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Community and mental health services for Southampton, Portsmouth and parts of Hampshire and the Isle of Wight.


“Everyone I have worked with at Solent demonstrates our HEART values and, because of this, I am able to share my experience with others knowing we have a caring and inclusive culture”

Corrina Davies, Category Manager and Commercial Lead at Solent NHS Trust
Corrina Davies, Category Manager and Commercial Lead at Solent NHS Trust

Carers Week 2021- Make caring visible and valued

*Trigger Warning (Mention of self-harm and suicide)

7-13 June is Carers Week and here at Solent, we want to recognise the incredible work undertaken by unpaid carers, acknowledging the positives, as well as the challenges they face every single day.

This Carers Week, we wanted to recognise the role of carers within our organisation by creating an open and safe space for them to tell their stories. Through blog posts, we hope to make the role of caring more visible and highlight their immense value to society. For some, the role of caring can begin suddenly and bring with it many obstacles to overcome. Carers Week is an opportunity to continue the conversation about the positives about caring, as well as the challenges the role may bring.

In this blog post, Corrina Davies, Category Manager and Commercial Lead at Solent NHS Trust, talks candidly about her role as a carer.

Corrina explains: “I am a parent carer to my autistic son. My role entails advocating for his needs to be met in education and healthcare as well as providing care and support to him throughout the day (and night). This involves attending meetings, writing papers, making applications, and ensuring that agencies are meeting their various statutory legal duties within appropriate timescales. I accompany my son to all his appointments and drive him to and from his educational settings. I am on-call 24/7 and this often means taking calls from him or his teachers whilst he is at school to help with his needs.”

“My son’s diagnosis was made when he was 13 years old following a mental health crisis involving severe self-harm and several suicide attempts. He was unable to attend school and no provision was put in place to support his needs. The process of obtaining a diagnosis led to me becoming mentally unwell as the education authority sought to enforce legal action for non-attendance at school (due to his poor mental health). I myself was then diagnosed with depression. Once my son’s diagnosis was made, there was no follow up support available and we were both left with no further guidance.”

“I was completely thrown by his diagnosis of autism and by my depression. I felt that I had no alternative but to leave my previous job which I loved in order to provide the care that my child needed. Being unable to work in the job that I loved had also left me with feelings of hurt and anger as well as a deep sense of guilt for not being able to get the help that my son needed. I became aware of direct and indirect discrimination, and this began to have an impact on our whole family and our place within the local community. We found ourselves very isolated and very much alone.”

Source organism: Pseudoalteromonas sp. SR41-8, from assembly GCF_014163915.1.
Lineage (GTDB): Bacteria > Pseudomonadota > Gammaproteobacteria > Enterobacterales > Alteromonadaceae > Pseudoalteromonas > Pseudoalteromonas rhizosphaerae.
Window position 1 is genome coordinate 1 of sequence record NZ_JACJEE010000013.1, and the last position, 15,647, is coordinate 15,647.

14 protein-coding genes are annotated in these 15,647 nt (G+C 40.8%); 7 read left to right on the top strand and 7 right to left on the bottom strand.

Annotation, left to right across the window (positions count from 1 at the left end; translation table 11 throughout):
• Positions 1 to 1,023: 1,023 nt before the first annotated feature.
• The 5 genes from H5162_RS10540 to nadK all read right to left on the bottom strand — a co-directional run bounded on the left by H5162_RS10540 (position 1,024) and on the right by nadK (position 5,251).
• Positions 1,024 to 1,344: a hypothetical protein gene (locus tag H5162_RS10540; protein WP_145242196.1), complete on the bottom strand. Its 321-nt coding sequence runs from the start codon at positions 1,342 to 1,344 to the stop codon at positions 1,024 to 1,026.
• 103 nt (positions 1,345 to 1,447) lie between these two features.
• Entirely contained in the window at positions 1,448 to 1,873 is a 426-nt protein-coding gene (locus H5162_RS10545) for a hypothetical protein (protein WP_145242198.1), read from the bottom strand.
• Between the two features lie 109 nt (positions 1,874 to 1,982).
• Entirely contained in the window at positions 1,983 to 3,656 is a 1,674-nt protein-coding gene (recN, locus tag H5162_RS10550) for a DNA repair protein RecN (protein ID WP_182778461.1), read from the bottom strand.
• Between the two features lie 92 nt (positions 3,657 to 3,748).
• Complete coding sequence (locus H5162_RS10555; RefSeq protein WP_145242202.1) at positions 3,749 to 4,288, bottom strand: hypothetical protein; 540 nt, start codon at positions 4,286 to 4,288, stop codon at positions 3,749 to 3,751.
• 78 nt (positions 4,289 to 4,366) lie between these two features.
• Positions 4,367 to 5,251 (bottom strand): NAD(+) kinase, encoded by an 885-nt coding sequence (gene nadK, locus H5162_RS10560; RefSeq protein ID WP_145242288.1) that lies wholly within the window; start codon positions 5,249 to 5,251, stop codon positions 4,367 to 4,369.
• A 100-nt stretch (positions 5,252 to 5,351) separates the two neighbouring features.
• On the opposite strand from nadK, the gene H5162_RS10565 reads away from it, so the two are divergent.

“I chose to take a new job at Solent because of our reputation for supporting individuals. Everyone I have worked with at Solent demonstrates our HEART values and, because of this, I am able to share my experience with others knowing we have a caring and inclusive culture.”

“Although the recommendation is always to prioritise your own needs before others, this is not always possible when you are a carer for a family member. I focused on his needs first and spent many months attending training courses, reading and researching into what I could do both to improve the care I could give to him and to find a way for him to access education safely. I then focused on my own mental health and wellbeing. I found that much of the way that I was feeling was caused by feelings of disempowerment and hopelessness from becoming entangled in educational, health and social care systems.”

“I joined support groups for parent carers and found that I was not alone. Sadly, I am one of many parent carers for whom this story will resonate strongly. Many are courageously fighting for their children every minute of the day, some will have good days, some will have bad days, and many are simply too tired to fight anymore.”

“Being a parent carer has given me much greater insight and understanding of the needs of carers. Through this experience, I appreciate the difficulties and discrimination that carers face within education, health and care systems.”

“One of the positives which I had not recognised until recently is that being a parent carer gives me permission to take time to care for myself. We have a new family member, a lovely black Labrador, who supports my son. He also supports me as he needs to be walked in all weather and this gives me time out from the home and space to breathe outside.

“I have certainly learnt to be grateful for every opportunity to learn from my son about how he experiences the world. I have learnt a lot about my own strengths, and I have learnt that I can give back to others by being part of parent carer support groups.”

If you or anyone you know is affected by this story, please reach out for support through Carers UK for help and advice.

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